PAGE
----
Multipath TCP Ramin Khalili
INTERNET-DRAFT T-Labs/TU-Berlin
Intended Status: Standard Track Nicolas Gast
Expires: August 21, 2013 Miroslav Popovic
Jean-Yves Le Boudec
EPFL-LCA2
February 17, 2013
draft-khalili-mptcp-congestion-control-00
Abstract
This document describes the mechanism of OLIA, the "opportunistic
linked increases algorithm". OLIA is a congestion control algorithm
for MPTCP. The current congestion control algorithm of MPTCP, LIA,
forces a tradeoff between optimal congestion balancing and
responsiveness. OLIA's design departs from this tradeoff and provide
these properties simultaneously. Hence, it solves the identified
performance problems with LIA while retaining non-flappiness and
responsiveness behavior of LIA [5].
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Copyright and License Notice
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Table of Contents
1 Introduction . . . . . . . . . . . . . . . . . . . . . . . . . . 3
1.1 Requirements Language . . . . . . . . . . . . . . . . . . . 4
1.2 Terminology . . . . . . . . . . . . . . . . . . . . . . . . 4
2 The set of best paths and paths with maximum windows . . . . . . 5
3 Opportunistic Linked-Increases Algorithm . . . . . . . . . . . . 6
4 Practical considerations . . . . . . . . . . . . . . . . . . . . 8
5 Discussion . . . . . . . . . . . . . . . . . . . . . . . . . . . 9
6 References . . . . . . . . . . . . . . . . . . . . . . . . . . . 10
6.1 Normative References . . . . . . . . . . . . . . . . . . . . 10
6.2 Informative References . . . . . . . . . . . . . . . . . . . 10
Authors' Addresses . . . . . . . . . . . . . . . . . . . . . . . . 11
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1 Introduction
The current MPTCP implementation uses a congestion control algorithm
called LIA, the "Linked-Increases" algorithm [4]. However, MPTCP with
LIA suffers from important performance issues (see [5] and [6]): in
some scenarios upgrading TCP users to MPTCP can result in a
significant drop in the aggregate throughput in the network without
any benefit for anybody. We also show in [5] that MPTCP users could
be excessively aggressive toward TCP users.
The design of LIA forces a tradeoff between optimal congestion
balancing and responsiveness. Hence, to provide good responsiveness,
LIA's current implementation must depart from optimal congestion
balancing that leads to the identified problems. In this draft, we
introduce OLIA, the "opportunistic linked increases algorithm", as an
alternative to LIA. Contrary to LIA, OLIA's design is not based on a
trade-off between responsiveness and optimal congestion balancing; it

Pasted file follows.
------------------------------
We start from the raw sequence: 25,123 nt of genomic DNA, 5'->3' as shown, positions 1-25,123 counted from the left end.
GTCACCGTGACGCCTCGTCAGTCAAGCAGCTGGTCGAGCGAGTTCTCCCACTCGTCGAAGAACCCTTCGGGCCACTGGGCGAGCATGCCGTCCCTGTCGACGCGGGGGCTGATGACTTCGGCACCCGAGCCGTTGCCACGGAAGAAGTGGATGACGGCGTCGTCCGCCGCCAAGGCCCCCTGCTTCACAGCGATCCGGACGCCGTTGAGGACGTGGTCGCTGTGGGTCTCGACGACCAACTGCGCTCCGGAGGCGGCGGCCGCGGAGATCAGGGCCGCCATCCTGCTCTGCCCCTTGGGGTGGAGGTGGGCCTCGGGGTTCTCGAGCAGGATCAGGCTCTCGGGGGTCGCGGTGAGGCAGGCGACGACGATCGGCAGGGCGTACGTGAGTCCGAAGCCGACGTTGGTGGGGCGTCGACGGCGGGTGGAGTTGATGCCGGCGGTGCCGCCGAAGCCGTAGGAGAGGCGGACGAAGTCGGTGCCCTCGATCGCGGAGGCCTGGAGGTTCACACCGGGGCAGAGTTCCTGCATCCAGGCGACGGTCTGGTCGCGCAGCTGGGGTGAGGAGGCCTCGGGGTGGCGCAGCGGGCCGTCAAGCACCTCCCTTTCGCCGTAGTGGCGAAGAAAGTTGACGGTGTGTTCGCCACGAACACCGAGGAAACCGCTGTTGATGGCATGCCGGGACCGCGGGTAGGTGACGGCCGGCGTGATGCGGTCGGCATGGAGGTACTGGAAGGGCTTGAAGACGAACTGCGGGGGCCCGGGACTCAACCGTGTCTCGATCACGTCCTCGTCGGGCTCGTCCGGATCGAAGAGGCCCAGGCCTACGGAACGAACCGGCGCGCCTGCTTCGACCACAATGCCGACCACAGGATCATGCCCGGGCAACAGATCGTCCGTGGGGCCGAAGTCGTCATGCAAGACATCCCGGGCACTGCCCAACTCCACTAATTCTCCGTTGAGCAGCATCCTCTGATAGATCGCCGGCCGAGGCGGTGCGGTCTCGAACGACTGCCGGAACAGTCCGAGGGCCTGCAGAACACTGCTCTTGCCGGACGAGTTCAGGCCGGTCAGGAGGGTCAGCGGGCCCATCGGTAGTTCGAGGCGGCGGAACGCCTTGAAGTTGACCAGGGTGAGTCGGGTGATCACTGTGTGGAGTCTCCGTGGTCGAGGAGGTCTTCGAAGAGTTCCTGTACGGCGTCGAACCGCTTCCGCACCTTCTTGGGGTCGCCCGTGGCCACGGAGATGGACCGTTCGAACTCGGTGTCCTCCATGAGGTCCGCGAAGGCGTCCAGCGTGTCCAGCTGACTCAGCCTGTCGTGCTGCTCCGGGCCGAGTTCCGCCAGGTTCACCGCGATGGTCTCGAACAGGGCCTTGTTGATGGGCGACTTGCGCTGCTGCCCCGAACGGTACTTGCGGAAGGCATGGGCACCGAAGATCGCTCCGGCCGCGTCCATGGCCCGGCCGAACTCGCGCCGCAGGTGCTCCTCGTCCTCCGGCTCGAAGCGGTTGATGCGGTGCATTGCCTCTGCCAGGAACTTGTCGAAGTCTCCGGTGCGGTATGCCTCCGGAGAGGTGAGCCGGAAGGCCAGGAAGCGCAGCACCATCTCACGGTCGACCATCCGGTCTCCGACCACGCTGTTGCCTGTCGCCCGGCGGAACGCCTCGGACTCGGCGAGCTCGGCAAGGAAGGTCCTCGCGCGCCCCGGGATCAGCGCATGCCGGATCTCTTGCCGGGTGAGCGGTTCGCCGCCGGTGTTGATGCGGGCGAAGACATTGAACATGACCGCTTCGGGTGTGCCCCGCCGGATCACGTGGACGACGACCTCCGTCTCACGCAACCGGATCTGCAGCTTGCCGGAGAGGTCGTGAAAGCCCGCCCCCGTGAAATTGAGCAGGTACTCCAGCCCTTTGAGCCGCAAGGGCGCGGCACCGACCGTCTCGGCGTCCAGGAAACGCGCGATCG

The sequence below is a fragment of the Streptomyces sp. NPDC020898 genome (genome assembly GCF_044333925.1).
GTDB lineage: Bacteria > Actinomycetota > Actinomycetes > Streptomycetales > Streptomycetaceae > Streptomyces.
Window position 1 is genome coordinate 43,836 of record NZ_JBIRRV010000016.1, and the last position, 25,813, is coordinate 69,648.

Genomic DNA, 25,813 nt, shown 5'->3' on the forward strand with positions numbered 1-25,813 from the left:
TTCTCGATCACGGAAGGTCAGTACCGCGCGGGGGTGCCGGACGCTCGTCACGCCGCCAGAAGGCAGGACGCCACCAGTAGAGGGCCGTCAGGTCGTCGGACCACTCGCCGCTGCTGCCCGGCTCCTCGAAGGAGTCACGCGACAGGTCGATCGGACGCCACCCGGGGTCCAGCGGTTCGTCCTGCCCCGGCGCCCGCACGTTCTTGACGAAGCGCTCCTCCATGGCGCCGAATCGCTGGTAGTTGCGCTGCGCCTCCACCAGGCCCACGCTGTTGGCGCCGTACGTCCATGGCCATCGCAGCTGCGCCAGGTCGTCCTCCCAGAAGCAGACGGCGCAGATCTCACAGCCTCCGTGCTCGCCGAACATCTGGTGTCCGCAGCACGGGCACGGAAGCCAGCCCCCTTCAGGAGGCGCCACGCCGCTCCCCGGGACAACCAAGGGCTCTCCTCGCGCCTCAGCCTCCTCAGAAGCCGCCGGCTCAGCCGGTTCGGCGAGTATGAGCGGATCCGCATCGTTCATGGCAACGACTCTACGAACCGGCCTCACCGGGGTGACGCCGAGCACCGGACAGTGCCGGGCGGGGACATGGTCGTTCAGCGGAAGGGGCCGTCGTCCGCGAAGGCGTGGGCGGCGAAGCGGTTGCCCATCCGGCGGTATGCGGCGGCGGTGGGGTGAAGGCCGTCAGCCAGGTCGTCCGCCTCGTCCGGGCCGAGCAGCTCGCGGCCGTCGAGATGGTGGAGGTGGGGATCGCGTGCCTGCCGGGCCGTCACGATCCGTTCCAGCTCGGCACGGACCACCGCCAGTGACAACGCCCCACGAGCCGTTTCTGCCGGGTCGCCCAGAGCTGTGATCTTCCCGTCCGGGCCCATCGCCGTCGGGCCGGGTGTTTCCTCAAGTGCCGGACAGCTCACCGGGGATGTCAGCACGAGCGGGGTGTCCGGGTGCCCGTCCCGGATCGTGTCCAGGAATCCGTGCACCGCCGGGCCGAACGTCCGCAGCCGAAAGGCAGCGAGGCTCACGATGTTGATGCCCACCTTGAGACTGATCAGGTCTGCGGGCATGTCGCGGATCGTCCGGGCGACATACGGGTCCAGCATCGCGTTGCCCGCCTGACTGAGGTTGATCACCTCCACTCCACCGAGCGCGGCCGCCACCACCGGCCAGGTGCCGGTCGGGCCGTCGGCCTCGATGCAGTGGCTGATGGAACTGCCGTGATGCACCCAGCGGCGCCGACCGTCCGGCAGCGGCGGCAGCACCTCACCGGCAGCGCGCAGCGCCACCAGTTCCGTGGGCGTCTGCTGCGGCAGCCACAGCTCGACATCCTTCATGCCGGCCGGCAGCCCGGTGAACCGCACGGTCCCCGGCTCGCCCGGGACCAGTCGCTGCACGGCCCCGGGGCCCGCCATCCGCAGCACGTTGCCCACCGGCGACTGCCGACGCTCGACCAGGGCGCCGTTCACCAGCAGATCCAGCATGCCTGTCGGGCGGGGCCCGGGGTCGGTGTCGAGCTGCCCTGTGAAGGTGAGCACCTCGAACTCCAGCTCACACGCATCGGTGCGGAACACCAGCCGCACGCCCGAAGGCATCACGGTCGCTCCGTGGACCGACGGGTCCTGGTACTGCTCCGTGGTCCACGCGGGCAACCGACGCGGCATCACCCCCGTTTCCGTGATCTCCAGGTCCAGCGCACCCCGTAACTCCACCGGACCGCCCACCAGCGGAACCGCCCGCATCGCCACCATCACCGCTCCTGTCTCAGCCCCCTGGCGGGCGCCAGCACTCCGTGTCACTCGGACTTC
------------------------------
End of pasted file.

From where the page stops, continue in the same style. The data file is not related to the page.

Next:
can provide both simultaneously.
Similarly to LIA, OLIA couples the additive increases and uses
unmodified TCP behavior in the case of a loss. The difference between
LIA and OLIA is in the increase part. OLIA's increase part, Equation
(1), has two terms:
- The first term is an adaptation of the increase term of Kelly and
Voice's algorithm [8]. This term is essential to provide optimal
resource pooling.
- The second term guarantees responsiveness and non-flappiness of
OLIA. By measuring the number of transmitted bytes since the last
loss, it reacts to events within the current window and adapts to
changes faster than the first term.
By adapting the window increases as a function of RTTs, OLIA also
compensates for different RTTs. As OLIA is rooted on the optimal
algorithm of [8], it provides fairness and optimal congestion
balancing. Because of the second term, it is responsive and non-
flappy.
OLIA is implemented in the Linux kernel and is now a part of MPTCP's
implementation. In [5], we study the performance of MPTCP with OLIA
over a testbed, by simulations and by theoretical analysis. We prove
theoretically that OLIA is Pareto-optimal and that it satisfies the
design goals of MPTCP described in [4]. Hence, it can provide optimal
congestion balancing and fairness in the network. Our measurements
and simulations indicate that MPTCP with OLIA is as responsive and
non-flappy as MPTCP with LIA and that it solves the identified
problems with LIA.
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The rest of the document provides a description of OLIA. For an
analysis of its performance, we refer to [5].
1.1 Requirements Language
The key words "MUST", "MUST NOT", "REQUIRED", "SHALL", "SHALL NOT",
"SHOULD", "SHOULD NOT", "RECOMMENDED", "MAY", and "OPTIONAL" in this
document are to be interpreted as described in RFC 2119 [1].
1.2 Terminology
Regular TCP: The standard version of TCP that operates between a
single pair of IP addresses and ports [2].
Multipath TCP: A modified version of the regular TCP that allows a
user to spread its traffic across multiple paths.
MPTCP: The proposal for multipath TCP specified in [3].
LIA: The Linked-Increases Algorithm of MPTCP (the congestion control
of MPTCP) [4].
OLIA: The Opportunistic Linked-Increases Algorithm for MPTCP proposed
in [5].
best_paths: The set of paths that are presumably the best paths for
the MPTCP connection.
max_w_paths: The set of paths with largest congestion windows.
collected_paths: The set of paths that are presumably the best paths